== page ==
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The Filet or the Flounder? The Ritz or the Radisson?

According to their financial disclosures, the justices were lavished with dozens of trips in 2018, yet there’s no way of knowing how lavish they were

Supreme Court justices took 64 trips last year for which they received third-party reimbursements, according to their annual financial disclosure reports released this afternoon.

Justice Clarence Thomas spoke at the University Club in New York and was reimbursed for “transportation, meals and lodging.” Justice Ruth Bader Ginsburg’s trip to Petra was paid for by a man given no description in her report. Justice Stephen Breyer traveled to Canada, France, Ireland, Spain and Sun Valley, as he often does. And Justice Samuel Alito simply noted he was attending “conferences” while in Italy and Switzerland.

Though not indicated directly on the reports, it is assumed that the reimbursements for these jaunts was each greater than $390, the statutory reporting trigger, but that’s all the public knows, since the justices are permitted to omit reimbursement amounts from their reports.

“Once again, the justices took dozens of trips across the country and around the world last year in which a third party paid for their dining, airfare and accommodations, with the public left in the dark about how lavish these trips may have been,” FTC executive director Gabe Roth said. “Just as top officials in other branches are required to list the market value of their food, flights and hotels when they travel on someone else’s dime, the justices should have a similar requirement, so that the public can better determine whether an outside source is attempting to buy influence.”

FTC gets results:
Today’s reports also show that Chief Justice John Roberts sold up to $250,000 in AT&T shares on Nov. 15, 2018, just eight days after FTC discovered that he possibly voted on an AT&T petition in violation of the federal recusal statute. (UPDATE: It’s also possible the sale was triggered by a net neutrality case that reached SCOTUS on Nov. 5 via the D.C. Circuit.)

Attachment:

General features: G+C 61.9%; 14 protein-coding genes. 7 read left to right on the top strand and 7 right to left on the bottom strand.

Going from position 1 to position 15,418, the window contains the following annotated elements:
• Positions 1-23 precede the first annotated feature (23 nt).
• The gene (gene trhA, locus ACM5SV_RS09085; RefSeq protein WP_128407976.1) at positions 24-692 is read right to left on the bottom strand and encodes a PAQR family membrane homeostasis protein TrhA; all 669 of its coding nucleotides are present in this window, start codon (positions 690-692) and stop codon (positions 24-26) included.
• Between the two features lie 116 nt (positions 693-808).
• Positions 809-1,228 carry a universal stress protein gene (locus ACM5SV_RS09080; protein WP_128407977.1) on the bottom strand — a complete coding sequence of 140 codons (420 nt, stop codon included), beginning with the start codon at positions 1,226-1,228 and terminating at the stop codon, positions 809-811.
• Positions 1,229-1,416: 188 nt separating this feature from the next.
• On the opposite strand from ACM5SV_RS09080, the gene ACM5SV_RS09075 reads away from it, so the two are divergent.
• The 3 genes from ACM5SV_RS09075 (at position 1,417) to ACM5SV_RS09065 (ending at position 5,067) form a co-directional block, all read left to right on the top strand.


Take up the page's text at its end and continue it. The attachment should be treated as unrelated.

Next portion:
Cert. was denied for the case in question, 17-1287, Marcus Roberts et al. v. AT&T Mobility, on June 18, 2018, four days after the merger between that company and Time Warner, whose shares Roberts have held for more than a decade. Even if the justices’ conference took place the same day as the merger (June 14), which is possible, FTC believes a recusal was warranted.

All told, the three justices who for the last dozen years have been the only ones on the court to own individual stocks – Roberts, Breyer and Alito – shed up to $345,000 from their portfolios in 2018, with Breyer selling his common and preferred shares in Applied Analysis in December and Alito selling his Merck shares in October in order to sit on a case.

“It should not take a mistake, or near-mistake, to convince a justice that he should not hold shares in a company that frequently comes before the court,” Roth said. “Such holdings often lead to recusals, meaning the potential for a 4-4 tie, which undermines the judiciary’s ability to function properly. Though they’re trending in the right direction, selling their shares bit by bit, Roberts, Breyer and Alito should more directly follow the lead of their other colleagues and refrain from owning these shares.”

In 2017, Roberts, Breyer and Alito sold up to $360,000 from their portfolios. All told, the three owned shares in 40 companies at the end of the 2018, compared to 44 companies at the end of 2017, compared to 50 companies at the end of 2016, 57 companies at the end of 2015 and 73 companies at the end of the 2014.

The companies they owned as of Dec. 31, 2018, are:
– Roberts (5 cos.): Lam Research, Sirius XM, Texas Instruments, Thermo Fisher Scientific, Charter Communications
– Breyer (8 cos.): ADP, Cintas, Fastenal, Lowe’s, Paccar, Pearson, Sysco, UTC
– Alito (27 cos.): 3M, Abbott Labs, Abbvie, AES, Becton Dickinson, BHP Biliton, Black Hills, Boeing, Caterpillar, CDK Global, ConocoPhillips, DowDuPont, Fortis, Jacobs Engineering, Johnson & Johnson, L’Occitane Luxembourg, MolsonCoors, Mondelez, OGE Energy, Oracle, Parker Hannifin, Phillips 66, PNC, Procter & Gamble, Sealed Air, TJ Maxx, UTC

A year-over-year chart of the justices’ securities since Dec. 31, 2012, can be seen here.

Other highlights:
We now know that Justice Gorsuch earned a $225,000 advance for a book out this fall, Sotomayor received $33,000 for her various works and Breyer took in a mere $4,415.69 in royalties for The Court and the World.

In addition to their various and varied investments and their quarter-million-dollar salary, several justices maintained an outside source of income. Justice Clarence Thomas earned $28,000 for teaching at the Kansas, Georgia and George Washington Law Schools; Justice Alito earned $20,250 for teaching at Duke Law School; Justice Kagan earned $17,500 for teaching at Harvard Law School; Gorsuch earned $13,250.04 for teaching at George Mason University; and Justice Kavanaugh earned $27,765 for teaching at Harvard in last January.

Today marks just the third time since the Ethics in Government Act went into effect in Oct. 1978 that the justices’ disclosures were distributed for free via thumb drives. Since its founding in Nov. 2014, FTC has urged the judiciary to digitize the reports.

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